How To Build A Realtime Poll On Blockchain

Build real-time polling application over Ethereum Blockchain with PieSocket.

Today we are going to see how to build a realtime polling system over Blockchain. We have already covered a tutorial on how to build a realtime polling system without involving blockchain with PieSocket, you can read it here.

You can see the demo of the application we are about to build here: Real-time Poll Over Blockchain Demo

You need an Ethereum wallet like MetaMask to cast vote on blockchain. You also need some ether in your wallet to pay for the gas fee.

This demo uses Rinkeby Test Blockchain Network, which means you can cast your vote using fake Ethereum and save real money.

Guide to get fake Ether for testing: https://medium.com/compound-finance/the-beginners-guide-to-using-an-ethereum-test-network-95bbbc85fc1d

Why Blockchain?

Two words answer: Trust & Transparency

Data/contracts/transactions stored on blockchain can not be changed and there is a transparent record for all the changes that are made.

Blockchain contracts can be considered as trustworthy evidence of events and transactions.

We are building a polling system for which trust and transparency are the core factors. Keeping that in mind, we will manage record of each vote on the blockchain.

Transparency does not mean anyone will be able to see who voted whom. While anyone can see who voted when and how many times, they will not be able to see the contents of the blockchain contract (vote).

We will use PieSocket’s Blockchain realtime feature to build this system and PieSocket takes care of all the security practices out of the box.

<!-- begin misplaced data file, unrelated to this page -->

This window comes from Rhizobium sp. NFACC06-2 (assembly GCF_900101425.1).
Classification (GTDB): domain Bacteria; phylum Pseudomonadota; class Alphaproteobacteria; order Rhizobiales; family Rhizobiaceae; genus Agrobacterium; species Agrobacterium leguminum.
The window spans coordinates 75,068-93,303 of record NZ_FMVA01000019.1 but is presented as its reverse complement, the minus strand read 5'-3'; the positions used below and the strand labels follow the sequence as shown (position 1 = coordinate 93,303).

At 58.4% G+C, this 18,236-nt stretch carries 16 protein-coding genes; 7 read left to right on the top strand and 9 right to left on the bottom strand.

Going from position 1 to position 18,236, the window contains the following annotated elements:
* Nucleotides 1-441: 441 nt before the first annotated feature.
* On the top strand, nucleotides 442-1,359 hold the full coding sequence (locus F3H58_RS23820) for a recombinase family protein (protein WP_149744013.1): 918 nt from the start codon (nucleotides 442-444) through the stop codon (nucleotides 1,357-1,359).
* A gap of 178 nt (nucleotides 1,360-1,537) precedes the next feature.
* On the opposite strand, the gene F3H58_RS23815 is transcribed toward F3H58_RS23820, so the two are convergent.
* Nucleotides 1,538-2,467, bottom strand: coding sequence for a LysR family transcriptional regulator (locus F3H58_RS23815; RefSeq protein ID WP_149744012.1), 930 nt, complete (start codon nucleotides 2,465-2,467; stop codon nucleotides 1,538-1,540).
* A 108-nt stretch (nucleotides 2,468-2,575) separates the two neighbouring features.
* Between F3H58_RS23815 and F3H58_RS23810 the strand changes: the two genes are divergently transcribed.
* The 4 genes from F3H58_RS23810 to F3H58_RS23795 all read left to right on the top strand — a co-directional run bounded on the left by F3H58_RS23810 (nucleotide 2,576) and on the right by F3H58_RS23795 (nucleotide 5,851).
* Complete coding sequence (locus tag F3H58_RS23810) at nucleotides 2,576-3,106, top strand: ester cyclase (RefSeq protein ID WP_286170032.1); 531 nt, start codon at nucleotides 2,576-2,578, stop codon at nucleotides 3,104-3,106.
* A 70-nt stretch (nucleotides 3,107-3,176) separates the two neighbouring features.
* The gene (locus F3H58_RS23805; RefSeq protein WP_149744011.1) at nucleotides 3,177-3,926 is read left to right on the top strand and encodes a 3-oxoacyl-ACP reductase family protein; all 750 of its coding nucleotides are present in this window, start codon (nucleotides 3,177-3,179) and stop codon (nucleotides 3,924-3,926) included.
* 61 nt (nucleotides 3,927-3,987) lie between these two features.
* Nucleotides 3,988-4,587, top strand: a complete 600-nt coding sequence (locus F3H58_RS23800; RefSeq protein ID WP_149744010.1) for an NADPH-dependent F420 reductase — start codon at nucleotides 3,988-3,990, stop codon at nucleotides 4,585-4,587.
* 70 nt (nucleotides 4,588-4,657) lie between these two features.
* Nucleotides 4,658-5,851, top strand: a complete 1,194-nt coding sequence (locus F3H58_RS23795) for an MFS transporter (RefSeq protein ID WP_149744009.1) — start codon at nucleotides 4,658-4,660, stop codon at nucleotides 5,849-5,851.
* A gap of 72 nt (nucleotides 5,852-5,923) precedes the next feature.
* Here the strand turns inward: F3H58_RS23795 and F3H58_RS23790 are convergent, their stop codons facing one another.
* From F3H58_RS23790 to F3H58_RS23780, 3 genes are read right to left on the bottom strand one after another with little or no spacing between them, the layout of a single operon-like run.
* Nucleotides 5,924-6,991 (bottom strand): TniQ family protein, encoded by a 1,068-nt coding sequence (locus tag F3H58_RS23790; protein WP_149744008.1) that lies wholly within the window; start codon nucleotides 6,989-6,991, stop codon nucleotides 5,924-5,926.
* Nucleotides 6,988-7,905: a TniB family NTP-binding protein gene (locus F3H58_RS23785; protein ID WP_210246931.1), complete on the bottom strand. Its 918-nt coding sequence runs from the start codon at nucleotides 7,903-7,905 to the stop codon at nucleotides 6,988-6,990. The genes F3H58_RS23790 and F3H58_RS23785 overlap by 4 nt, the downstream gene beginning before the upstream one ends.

PieSocket provides an API secret which can be used by admins to decode the data in a blockchain transaction, giving the admin power to see the votes.

Frontend

Let’s quickly build the frontend UI for our polling system considering the following features:

We will build two pages.

  1. For voters: To cast their vote
  2. For admins: To see the poll results in real-time.

Lets begin by creating a file voter.html

This HTML with Tailwind CSS creates the following UI

Lets add some Javascript to create the voting feature.

We will create a function voteFor to cast a vote for the selected cartoon character.

But, before that lets add PieSocketJS to the code. Use the following tag to include PieSocket in your page.

We are ready to use PieSocket. Add following code to initialise PieSocket. We are using a Test API key, replace it with yours.

blockchainTestMode: true configures PieSocket to use Rinkeby Test Network (free to test) instead of Main Ethereum Network.

Next, we will subscribe to a channel. Let’s call it blockchain-polls

Add two event handlers for when an error occurs and for when the voting is recorded.

We are ready to write our voteFor function.

Above function will be called when users click on a candidate’s image.

It will open MetaMask on your browser, click confirm to accept the transaction and cast your vote on the Blockchain.

Backend

We need a backend to see the list of votes in realtime.

We are using PHP in this example, but writing similar code in any backend language should be as easy to write.

Let’s create a file admin.php and add the following UI to it.

And add the following Javascript in the page to show the incoming votes.

You should have a backend as shown below.

There is one problem yet.

Votes disappear when we refresh the page.

We can use PieSocket REST APIs to fetch previous blockchain messages for any channel.

Add the following code on the top of the PHP file.

Above code calls the PieSocket Account API to fetch blockchain contracts/messages and stores them in a variable $previousVotes

You can print them in the page like this

This covers our simple polling system with Blockchain integration.

Every vote is registered on the Blockchain network and can be viewed using the transaction hash.

Following is an example record: https://rinkeby.etherscan.io/tx/0x863575cfb66bc96a81e9f80e076e4fb56a47b48a2a91dae43c2b4fa59a18e075

You can see the input data of each contract on the link above. It is a AES-256 encrypted hash (military grade security) which can be decoded with your API secret.